If you’re beginning a career in the trades you’ll need to understand the apprenticeship process. My husband started his career in BC and now we’re in NS. I enrol my employees into the program and help them with any concerns they have. So I’ve got a lot of insight into how the program works.
The first step you need to do is find employment in the trades. Years ago I would recommend a pre-apprenticeship program to get your foot in the door. However, there is a major shortage of trades right now all across Canada so you can honestly save yourself time and money and just apply to unions and non-union companies. They’ll hire you and register you as an apprentice.
Register As An Apprentice
Once you have employment your employer will need to register you as an apprentice. You will get a log book and an apprenticeship card to prove you are an apprentice and are allowed to be on job sites learning your trade. I don’t know about the rest of Canada, but where I am you don’t receive these until your first block of school. Your employer should be recording your hours. I HIGHLY recommend you track your own hours though. This is crucial information for your schooling.
Each year of schooling is referred to as a block. Not every trade has the same amount of blocks and timelines. The majority of the trades require 4 blocks of schooling and each block is 6-8 weeks long. You need to work 1600 hours in between the blocks, but if you’re close enough to that amount they will usually let you register in the schooling.
Schooling costs money. Some companies will deduct a small amount of your wages to put aside for you to pay for your schooling which is really helpful. Some provinces (NS) cover your schooling fees (not your books). You will also need to purchase books which cost around $300. While in school you can go in EI which helps even though you usually don’t receive your first EI cheque until you’re almost done with your block.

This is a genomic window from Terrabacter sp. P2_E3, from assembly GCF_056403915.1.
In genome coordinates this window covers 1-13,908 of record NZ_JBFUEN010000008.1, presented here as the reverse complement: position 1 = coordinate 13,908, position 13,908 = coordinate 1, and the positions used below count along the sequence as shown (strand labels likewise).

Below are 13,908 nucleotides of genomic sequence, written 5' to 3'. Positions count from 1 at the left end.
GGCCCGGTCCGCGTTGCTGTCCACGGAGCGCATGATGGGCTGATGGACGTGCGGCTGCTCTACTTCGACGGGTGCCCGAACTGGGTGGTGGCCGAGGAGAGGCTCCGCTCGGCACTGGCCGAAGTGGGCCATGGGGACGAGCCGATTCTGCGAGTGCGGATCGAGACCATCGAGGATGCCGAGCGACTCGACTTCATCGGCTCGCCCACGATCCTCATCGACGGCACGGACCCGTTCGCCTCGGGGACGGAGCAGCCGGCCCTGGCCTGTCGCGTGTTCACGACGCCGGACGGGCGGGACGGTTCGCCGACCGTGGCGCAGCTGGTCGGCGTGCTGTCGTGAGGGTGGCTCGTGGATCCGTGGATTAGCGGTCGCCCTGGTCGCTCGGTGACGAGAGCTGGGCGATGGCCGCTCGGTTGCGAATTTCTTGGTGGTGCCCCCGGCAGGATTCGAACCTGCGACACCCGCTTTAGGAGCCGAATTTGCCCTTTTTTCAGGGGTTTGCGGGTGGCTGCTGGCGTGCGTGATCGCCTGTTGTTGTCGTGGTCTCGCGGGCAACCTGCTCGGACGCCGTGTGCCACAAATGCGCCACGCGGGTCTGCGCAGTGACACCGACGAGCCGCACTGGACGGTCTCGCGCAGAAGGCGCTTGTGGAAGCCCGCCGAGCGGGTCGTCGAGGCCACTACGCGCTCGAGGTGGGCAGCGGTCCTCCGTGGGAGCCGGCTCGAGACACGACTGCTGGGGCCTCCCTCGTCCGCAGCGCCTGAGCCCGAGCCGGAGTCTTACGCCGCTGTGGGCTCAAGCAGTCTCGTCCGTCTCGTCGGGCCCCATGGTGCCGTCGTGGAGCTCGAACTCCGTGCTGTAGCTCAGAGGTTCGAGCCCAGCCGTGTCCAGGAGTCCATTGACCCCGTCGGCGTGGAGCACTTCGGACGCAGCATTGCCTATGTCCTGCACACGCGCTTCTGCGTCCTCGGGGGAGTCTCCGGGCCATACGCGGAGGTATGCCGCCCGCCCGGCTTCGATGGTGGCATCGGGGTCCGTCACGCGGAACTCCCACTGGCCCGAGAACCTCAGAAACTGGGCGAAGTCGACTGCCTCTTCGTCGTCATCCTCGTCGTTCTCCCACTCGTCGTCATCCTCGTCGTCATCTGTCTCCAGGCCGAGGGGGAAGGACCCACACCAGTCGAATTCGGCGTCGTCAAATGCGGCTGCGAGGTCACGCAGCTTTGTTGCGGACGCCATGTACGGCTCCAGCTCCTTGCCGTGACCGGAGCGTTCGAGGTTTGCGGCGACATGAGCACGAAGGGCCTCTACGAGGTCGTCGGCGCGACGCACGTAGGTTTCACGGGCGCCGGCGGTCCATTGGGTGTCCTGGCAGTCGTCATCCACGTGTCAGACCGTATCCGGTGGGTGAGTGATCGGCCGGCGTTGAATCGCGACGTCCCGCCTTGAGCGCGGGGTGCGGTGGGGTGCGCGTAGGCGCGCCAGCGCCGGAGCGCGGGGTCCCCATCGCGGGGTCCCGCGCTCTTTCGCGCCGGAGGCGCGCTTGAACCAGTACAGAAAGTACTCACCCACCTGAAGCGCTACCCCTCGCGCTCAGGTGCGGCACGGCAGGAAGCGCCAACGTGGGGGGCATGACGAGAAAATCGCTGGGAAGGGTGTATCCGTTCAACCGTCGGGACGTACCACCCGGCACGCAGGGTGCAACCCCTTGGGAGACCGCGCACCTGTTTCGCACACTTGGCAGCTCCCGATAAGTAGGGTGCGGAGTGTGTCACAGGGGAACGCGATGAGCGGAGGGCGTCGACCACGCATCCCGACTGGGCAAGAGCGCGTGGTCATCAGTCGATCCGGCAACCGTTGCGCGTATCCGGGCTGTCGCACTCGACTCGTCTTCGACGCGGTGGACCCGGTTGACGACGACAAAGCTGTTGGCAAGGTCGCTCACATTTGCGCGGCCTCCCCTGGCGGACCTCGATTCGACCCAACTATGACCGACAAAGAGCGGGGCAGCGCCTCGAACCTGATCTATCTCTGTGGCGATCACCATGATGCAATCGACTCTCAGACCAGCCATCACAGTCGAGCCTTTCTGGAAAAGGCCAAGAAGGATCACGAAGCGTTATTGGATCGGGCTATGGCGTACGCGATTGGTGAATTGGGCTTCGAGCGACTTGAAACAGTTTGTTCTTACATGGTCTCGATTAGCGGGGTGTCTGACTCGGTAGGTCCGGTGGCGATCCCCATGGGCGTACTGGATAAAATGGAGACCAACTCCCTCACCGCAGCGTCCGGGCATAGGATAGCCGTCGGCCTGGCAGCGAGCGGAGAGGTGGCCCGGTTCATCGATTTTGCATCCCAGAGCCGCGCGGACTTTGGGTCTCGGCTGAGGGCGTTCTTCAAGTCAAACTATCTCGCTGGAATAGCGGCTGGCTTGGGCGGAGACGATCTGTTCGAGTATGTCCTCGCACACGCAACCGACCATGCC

- Once you successfully complete your 1st and 2nd year blocks you can apply for an Apprenticeship Incentive Grant (AIG) which is $1000
- Once you successfully complete your schooling and become a Journeyman you can apply for an Apprenticeship Completion Grant (ACG) which is $2000
- There is a $4000 Apprenticeship loan you are entitled to and can take every period of schooling. The loan is interest-free for up to 6 years as long as you stay in the trade. I highly recommend my employees take advantage of this. Put it in a high-interest savings account, and just let it sit there for 6 years gathering interest. Then pay it back in full and keep the interest.
- Tradesperson Tool Deductions offers you $500 if you spend over $1000 in a year on tools you require for your trade. I strongly suggest every trades person takes advantage of this as now your tools are 50% off and they cost A LOT.
Make sure you review your provinces incentives as I know in NS there are additional ones:
- The Provincial Apprenticeship Progression Award is a $750 award for completing block 3.
- If you are under 30 you are eligible for the MOST Program. This means you can receive a rebate on provincial income tax paid on the first $50,000 of income earned.
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